Ansie Savrda of ERS (pty) ltd, highlights the important role that ERS plays in helping pharmaceutical companies to efficiently navigate South Africa and Africa’s regulatory environment through the company’s broad portfolio of regulatory advisory services.
As an introduction, what were your initial aspirations starting ERS?
There is a continuous progression in the market and the need for consultancy has therefore increased. Competition in the consultancy field is limited, as consultants have different focus areas and demand continuously increases. My experience includes product development and pre-clinical research, and the need for internationally experienced regulators was evident to me. Fortunately, from the beginning of my career I had opportunities and exposure to international markets. ERS’ aspiration is to guide and assist companies in broadening their scope, while being compliant to the various applicable regulations and guidelines. In the same sense, we also aim to guide the requirements for product development in the sense of addressing the required data portfolios, compliant with the requirements of various regulatory authorities.
What does your service portfolio look like today?
We play an important role in allopathic, complementary medicines and medical devices for various markets by offering a wide range of pharmaceutical services. These services include international regulatory intelligence used by companies for strategic decisions. A detailed portfolio of services are detailed on the website: www.execregulate.com . ERS work with International Consultants based in the EU, providing support in many applicable areas.
In this highly knowledge-intensive industry, how do you go about attracting and retaining the best talent available?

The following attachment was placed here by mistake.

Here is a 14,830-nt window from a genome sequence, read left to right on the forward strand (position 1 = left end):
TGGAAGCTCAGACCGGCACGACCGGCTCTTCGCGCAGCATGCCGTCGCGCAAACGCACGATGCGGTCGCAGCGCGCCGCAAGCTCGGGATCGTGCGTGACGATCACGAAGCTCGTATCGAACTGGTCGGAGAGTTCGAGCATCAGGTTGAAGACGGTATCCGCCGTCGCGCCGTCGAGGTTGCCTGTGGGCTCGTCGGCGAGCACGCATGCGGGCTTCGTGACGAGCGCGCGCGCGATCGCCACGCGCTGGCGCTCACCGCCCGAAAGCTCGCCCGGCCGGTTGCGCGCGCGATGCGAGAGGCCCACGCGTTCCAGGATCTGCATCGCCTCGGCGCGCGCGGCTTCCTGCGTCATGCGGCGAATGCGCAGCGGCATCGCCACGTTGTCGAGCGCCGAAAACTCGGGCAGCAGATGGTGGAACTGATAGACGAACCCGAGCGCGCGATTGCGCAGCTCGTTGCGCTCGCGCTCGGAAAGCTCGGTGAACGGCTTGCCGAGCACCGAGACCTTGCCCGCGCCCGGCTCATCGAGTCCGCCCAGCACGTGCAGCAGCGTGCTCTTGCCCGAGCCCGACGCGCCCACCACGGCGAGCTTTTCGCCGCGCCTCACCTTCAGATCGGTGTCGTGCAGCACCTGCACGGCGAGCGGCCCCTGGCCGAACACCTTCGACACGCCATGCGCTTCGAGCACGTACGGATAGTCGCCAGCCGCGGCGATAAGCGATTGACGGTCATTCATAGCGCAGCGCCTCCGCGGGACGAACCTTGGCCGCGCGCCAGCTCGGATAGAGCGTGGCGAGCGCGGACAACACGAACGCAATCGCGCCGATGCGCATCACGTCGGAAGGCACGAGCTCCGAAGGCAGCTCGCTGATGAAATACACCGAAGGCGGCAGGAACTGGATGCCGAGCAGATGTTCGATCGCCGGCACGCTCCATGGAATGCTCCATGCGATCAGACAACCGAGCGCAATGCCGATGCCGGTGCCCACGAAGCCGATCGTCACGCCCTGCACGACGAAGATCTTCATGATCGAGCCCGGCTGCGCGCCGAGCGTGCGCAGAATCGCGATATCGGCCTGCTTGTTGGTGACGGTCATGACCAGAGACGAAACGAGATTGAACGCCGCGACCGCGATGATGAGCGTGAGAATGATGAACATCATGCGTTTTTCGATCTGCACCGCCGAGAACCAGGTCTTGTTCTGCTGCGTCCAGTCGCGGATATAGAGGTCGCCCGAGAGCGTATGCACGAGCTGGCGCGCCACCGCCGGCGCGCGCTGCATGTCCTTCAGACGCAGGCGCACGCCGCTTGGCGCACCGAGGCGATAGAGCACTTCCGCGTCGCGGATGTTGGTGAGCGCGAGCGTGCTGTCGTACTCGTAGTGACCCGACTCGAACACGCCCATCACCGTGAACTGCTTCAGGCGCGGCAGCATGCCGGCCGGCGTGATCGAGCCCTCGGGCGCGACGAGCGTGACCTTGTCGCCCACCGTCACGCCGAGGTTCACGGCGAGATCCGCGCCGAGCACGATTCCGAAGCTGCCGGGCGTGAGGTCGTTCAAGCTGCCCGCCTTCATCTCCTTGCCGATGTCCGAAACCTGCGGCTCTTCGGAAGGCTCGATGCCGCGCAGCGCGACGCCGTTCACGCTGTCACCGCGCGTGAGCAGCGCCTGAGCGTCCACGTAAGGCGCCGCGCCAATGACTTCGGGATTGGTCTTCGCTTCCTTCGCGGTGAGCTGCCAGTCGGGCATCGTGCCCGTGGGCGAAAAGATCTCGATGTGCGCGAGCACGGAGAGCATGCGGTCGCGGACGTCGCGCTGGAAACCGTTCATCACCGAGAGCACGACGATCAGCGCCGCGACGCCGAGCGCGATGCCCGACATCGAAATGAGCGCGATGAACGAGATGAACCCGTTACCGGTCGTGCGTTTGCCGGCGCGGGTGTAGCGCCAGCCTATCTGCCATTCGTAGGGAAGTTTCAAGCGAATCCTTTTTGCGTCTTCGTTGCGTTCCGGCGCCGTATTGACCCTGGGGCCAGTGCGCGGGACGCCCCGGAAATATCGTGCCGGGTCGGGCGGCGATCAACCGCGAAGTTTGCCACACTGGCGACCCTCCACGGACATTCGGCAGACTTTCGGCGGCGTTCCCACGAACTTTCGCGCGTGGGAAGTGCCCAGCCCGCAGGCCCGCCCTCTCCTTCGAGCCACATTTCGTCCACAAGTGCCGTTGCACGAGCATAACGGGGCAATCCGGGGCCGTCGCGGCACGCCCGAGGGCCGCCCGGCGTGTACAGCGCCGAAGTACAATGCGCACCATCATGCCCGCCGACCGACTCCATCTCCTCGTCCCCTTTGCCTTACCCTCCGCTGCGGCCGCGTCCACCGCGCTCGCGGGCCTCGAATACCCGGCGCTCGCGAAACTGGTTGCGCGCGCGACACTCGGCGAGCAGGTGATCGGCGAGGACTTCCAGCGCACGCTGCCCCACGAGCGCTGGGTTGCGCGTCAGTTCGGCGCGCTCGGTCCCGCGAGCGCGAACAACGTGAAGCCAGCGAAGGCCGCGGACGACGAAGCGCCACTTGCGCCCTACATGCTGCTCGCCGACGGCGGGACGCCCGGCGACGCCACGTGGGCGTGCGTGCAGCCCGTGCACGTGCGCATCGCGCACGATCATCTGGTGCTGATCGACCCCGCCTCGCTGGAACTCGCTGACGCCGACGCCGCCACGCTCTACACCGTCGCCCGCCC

ERS started with personnel whom I’ve previously managed, not always directly, but which were in my divisions. Interviewing candidates is a science in itself, as you’re aware. Select colleagues that fit the type of company and who are able to be trained in a multi-focused arena. Knowledge building is relatively easy if the candidate is academic in nature, fits the company type and most of all has a positive attitude. I appreciate the professionalism, ethics and dedication of my colleagues.
Based on your deep expertise of the South African & African markets, what are the most fundamental regulatory considerations that companies need to take into account? Furthermore how would you compare the regulatory scheme in South Africa to more mature markets?
South Africa (SA) is known to be a highly competitive market. Companies considering investing in the SA Pharma market need a niche area of focus. Strong purpose is important to succeed.
The regulatory component should not be underestimated, the local requirements are on par with developed markets for instance, Regulatory Authorities such as the EMA. The CTD (Common Technical Document) and its requirements, has been employed by the Medicines Control Council since 2010. Module 1, which addresses the regional requirements, of the ZA CTD is complex and has more requirements than for instance Europe’s EMA CTD’s. To prevent delays during the registration (licensing) process of a product, it’s imperative to submit a high quality dossier.
The South African Regulatory Authority, the Medicines Control Council, is in a process of revamping and updating its organisation. Industry is supporting the process and we trust that we will have a highly efficient authority in the near future.
Looking back at training and development, what do you think are some of the most relevant topics in terms of the pharmaceutical industry?
If one is afforded exposure to various areas of the Pharma Industry in various markets, it’s a huge benefit. Opportunities need to be grabbed even if it means inconvenience. A mind-set of continuous development and keeping up to date with International benchmarks, supports career growth. Understanding business objectives are beneficial and post-graduation courses in this area are valuable. Self-study of local and international, guidelines and publications, should not be under estimated. Lastly but not least, soft skills and ethics are hugely valuable.
What is ERS’ future direction?
Our goal is to support the evolution of companies to go to market, in the most efficient and fluid manner possible!